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holy shit!
August 16, 2010 11:27 AM   Subscribe

Energy shortages and poor sanitation are two of the most serious problems in refugee camps. Now engineers say they can solve both problems by harvesting energy from human excrement.

Refugee camps to use gas from human waste.
posted by Lutoslawski (35 comments total) 7 users marked this as a favorite

 
Have I mentioned recently how amazing the future is?
posted by Pope Guilty at 11:28 AM on August 16, 2010


We need to start building new homes with energy-harvesting toilets and solar panels as mandatory parts.

(Also: Enivronmental engineer Eckhard Kraft run Bartertown.)
posted by griphus at 11:32 AM on August 16, 2010 [4 favorites]


Correct me if I'm wrong, but isn't this just a pig-free version of the plot to Beyond Thunderdome?
posted by Parasite Unseen at 11:33 AM on August 16, 2010


There've been a few articles on biogas on the afrigadget blog lately, too, though the main fuel has been dung from livestock.
posted by jquinby at 11:33 AM on August 16, 2010


Have I mentioned recently how amazing the future is?

Yes, amazing.
posted by The 10th Regiment of Foot at 11:35 AM on August 16, 2010


Ay, more articles come from this search instead.
posted by jquinby at 11:38 AM on August 16, 2010


The future's pretty cool! Boom de yada, boom de yada, boom de yada, boom de yada.
posted by Gator at 11:39 AM on August 16, 2010


Does that mean that if a person increases their output of waste that they'll get more energy? If so, I see a whole new economy taking shape.
posted by nomadicink at 11:44 AM on August 16, 2010


We need to start building new homes with energy-harvesting toilets and solar panels as mandatory parts.

We could do a lot more than this, and do it a lot more cheaply, and could have done it long ago. Just putting south-facing windows in in colder climates and omitting them in warmer climates (in the northern hemisphere) for instance. Trombe walls. Very low-tech, ancient technologies that we not only seem to have forgotten but, judging from building codes, actively hate.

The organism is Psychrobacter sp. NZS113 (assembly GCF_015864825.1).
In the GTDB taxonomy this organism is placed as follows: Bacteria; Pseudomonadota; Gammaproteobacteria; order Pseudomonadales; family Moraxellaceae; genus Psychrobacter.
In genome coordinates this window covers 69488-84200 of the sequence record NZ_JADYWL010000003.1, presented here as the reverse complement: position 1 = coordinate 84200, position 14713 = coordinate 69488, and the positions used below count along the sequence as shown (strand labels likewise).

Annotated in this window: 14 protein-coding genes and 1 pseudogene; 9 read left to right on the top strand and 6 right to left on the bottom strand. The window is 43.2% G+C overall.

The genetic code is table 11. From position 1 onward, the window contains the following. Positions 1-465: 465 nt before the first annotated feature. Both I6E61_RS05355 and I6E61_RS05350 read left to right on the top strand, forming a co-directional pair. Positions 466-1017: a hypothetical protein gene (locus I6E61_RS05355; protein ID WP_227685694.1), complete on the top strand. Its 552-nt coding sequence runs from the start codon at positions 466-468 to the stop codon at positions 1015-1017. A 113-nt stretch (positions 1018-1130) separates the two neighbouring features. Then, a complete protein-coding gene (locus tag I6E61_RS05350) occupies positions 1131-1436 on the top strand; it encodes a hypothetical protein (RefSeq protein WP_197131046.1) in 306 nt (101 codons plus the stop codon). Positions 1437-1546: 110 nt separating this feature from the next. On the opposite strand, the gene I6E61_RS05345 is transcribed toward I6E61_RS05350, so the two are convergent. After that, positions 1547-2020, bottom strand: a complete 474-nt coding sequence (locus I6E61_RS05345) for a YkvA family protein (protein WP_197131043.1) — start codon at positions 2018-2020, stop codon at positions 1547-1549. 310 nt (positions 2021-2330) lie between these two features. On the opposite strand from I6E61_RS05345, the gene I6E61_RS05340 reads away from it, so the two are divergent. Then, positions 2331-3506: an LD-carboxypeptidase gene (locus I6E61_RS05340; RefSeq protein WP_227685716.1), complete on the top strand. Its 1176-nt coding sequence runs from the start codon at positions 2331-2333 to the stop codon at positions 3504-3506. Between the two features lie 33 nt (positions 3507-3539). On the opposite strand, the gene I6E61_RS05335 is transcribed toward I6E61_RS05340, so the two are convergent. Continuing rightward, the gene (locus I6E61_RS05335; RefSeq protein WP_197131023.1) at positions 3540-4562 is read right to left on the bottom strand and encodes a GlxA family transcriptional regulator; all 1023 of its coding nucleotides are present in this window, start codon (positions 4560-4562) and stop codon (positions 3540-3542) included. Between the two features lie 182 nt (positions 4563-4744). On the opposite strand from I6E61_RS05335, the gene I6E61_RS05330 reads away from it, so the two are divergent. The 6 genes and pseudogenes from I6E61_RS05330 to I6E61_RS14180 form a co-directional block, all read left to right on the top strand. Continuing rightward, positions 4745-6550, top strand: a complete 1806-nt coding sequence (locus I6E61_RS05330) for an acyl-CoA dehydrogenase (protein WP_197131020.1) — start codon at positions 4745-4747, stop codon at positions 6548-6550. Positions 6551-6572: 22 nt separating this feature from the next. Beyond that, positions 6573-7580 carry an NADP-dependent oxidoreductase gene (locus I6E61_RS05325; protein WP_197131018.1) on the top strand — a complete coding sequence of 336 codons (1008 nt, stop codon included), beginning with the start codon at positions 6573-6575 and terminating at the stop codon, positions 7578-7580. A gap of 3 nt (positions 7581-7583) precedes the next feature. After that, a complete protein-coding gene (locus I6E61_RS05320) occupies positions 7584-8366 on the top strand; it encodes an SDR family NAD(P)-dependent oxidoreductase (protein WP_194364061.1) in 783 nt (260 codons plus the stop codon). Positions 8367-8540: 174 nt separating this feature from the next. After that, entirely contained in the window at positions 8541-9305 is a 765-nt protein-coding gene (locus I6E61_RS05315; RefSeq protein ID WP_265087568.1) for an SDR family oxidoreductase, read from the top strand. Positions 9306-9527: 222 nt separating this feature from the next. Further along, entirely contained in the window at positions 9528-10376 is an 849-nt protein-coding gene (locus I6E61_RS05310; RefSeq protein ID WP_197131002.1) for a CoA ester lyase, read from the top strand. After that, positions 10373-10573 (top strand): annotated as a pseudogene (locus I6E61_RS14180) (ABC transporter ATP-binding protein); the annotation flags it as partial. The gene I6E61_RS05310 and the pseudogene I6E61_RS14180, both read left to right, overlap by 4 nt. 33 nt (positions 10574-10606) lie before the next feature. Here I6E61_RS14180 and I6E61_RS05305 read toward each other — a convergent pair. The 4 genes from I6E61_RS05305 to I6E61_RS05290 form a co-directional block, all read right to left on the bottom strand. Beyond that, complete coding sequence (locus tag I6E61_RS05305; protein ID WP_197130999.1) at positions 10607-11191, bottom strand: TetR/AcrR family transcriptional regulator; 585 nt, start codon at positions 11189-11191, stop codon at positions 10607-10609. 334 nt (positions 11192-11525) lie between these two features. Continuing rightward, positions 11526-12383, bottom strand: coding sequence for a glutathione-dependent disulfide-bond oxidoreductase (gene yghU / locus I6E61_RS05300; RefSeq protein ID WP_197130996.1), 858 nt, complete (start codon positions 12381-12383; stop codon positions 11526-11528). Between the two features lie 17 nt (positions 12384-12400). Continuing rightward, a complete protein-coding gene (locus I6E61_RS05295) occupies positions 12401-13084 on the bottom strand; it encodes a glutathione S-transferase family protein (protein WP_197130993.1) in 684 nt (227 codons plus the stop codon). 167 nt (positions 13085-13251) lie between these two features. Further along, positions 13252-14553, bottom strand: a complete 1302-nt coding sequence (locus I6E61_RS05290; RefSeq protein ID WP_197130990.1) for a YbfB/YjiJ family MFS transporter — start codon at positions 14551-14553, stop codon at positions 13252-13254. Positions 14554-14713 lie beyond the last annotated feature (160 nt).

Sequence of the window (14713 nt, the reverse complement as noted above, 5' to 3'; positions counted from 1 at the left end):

posted by DU at 11:45 AM on August 16, 2010 [4 favorites]


Have I mentioned recently how amazing the future is?

I'm saving my gee-whizzery for the future that doesn't include refugee camps.
posted by rusty at 11:46 AM on August 16, 2010 [15 favorites]


We used to help families install these in the rural development programme I worked in. Bit high altitude where we were so low temperatures meant it wasn't as efficient as it could be but it's such a miraculous process - not just the fuel, the digested shite becomes great fertiliser that's safe, unlike the use of nightsoil where parasites etc. can be transmitted.
posted by Abiezer at 11:49 AM on August 16, 2010


i remember back during the CARTER ADMINISTRATION that there were quite a number of projects like this happening in engineering colleges all across the US. my BFFs dad was a professor at UPR-MAYAGUEZ, Puerto Rico's engineering school, and he would talk about the projects and even show us some of the blueprints of the work they were doing on campus.

and then RONALD REGAN happened.

the US would have been miles and miles ahead of the energy game had the republicans and their Saudi lined pockets hadn't destroyed funding for these sorts of projects across the US academic landscape.

Puerto Rico was supposed to create one of these plants and the minute the republicans took office the funding completely disappeared. and this was 30+ years ago!
posted by liza at 11:51 AM on August 16, 2010 [8 favorites]


This is pretty awesome, imo. It potentially solves a couple of very serious problems.

You kinda had to figure this would happen at some point, like the whole "eating insects for protein" thing. You just know we're gonna get there eventually ...
posted by mrgrimm at 11:55 AM on August 16, 2010


engineers say they can solve both problems by harvesting energy from human excrement.

And I'm still trying to make this silk purse from a sow's ear.
posted by StickyCarpet at 11:59 AM on August 16, 2010


harvesting energy from human excrement

Hopefully they'll then compost the remaining waste and use it to teach the refugees to grow food.
posted by symbollocks at 12:10 PM on August 16, 2010


Hopefully they'll then compost the remaining waste and use it to teach the refugees to grow food.

Yes, I'm sure the problem is that the refugees don't know how to grow food.
posted by The 10th Regiment of Foot at 12:12 PM on August 16, 2010 [4 favorites]


Corpses also generate a lot of gas.
posted by pracowity at 12:31 PM on August 16, 2010


That's why we need corporate leaders with revolutionary ideas like Vivoleum.
posted by benzenedream at 1:00 PM on August 16, 2010


Shit.

Golly!
posted by seanmpuckett at 1:01 PM on August 16, 2010 [1 favorite]


it, uh, doesn't say how the conversion from poo to usable gas happens. is that some complex thing that will require a raft of engineers onsite, or is it possible to build the portable units, dispatch them, and let them be somewhat self-sustaining? (and if there was some time frame in there for when they expected this to materialize, i missed it.)